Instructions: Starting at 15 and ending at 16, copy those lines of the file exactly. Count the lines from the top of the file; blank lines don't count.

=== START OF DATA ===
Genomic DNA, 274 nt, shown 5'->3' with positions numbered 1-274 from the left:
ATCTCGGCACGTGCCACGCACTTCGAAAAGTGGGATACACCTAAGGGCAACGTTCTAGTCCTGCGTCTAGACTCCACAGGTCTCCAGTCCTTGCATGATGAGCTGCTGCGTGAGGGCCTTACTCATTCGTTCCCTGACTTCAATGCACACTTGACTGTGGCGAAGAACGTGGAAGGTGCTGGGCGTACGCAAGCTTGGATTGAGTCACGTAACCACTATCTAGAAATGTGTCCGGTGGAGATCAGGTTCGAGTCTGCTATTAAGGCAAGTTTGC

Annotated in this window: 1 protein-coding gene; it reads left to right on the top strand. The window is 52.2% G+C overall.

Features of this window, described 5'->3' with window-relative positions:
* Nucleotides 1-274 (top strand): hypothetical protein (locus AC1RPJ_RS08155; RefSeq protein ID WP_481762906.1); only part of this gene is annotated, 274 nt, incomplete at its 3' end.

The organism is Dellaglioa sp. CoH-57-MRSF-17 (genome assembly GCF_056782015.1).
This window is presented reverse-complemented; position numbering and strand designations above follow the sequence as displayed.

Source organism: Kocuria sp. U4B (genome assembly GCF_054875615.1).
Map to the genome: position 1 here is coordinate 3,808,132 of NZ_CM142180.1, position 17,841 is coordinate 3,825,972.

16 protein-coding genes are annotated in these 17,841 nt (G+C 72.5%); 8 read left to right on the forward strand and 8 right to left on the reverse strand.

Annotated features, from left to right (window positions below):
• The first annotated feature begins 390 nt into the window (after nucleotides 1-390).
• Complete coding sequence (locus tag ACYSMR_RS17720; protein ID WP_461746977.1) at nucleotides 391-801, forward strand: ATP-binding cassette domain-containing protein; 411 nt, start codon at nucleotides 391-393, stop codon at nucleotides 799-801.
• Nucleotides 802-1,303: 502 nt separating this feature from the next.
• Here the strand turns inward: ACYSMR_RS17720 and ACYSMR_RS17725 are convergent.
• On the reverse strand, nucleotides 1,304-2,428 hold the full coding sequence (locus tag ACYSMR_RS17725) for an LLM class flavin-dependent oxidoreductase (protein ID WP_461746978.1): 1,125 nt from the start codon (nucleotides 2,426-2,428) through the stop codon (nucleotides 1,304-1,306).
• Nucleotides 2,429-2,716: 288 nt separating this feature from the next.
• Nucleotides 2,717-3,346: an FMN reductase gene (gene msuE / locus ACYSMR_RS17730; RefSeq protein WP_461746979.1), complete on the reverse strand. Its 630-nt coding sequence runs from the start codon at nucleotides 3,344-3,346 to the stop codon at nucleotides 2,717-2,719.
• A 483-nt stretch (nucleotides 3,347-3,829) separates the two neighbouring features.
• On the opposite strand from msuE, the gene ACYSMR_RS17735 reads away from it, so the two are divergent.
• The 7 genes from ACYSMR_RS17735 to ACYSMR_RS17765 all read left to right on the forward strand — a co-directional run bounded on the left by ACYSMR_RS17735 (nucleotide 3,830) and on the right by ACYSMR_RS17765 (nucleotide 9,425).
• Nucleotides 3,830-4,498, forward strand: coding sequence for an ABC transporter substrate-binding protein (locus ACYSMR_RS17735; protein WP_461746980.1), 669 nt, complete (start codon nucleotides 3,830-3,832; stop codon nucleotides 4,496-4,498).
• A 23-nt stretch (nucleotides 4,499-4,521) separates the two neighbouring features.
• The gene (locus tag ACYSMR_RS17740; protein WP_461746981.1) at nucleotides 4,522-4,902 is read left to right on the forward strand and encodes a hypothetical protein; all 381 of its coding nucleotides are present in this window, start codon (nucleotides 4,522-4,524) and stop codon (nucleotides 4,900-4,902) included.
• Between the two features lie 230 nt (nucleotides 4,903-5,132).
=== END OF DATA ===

• Here the strand turns inward: ACYSMR_RS17720 and ACYSMR_RS17725 are convergent.
• On the reverse strand, nucleotides 1,304-2,428 hold the full coding sequence (locus tag ACYSMR_RS17725) for an LLM class flavin-dependent oxidoreductase (protein ID WP_461746978.1): 1,125 nt from the start codon (nucleotides 2,426-2,428) through the stop codon (nucleotides 1,304-1,306).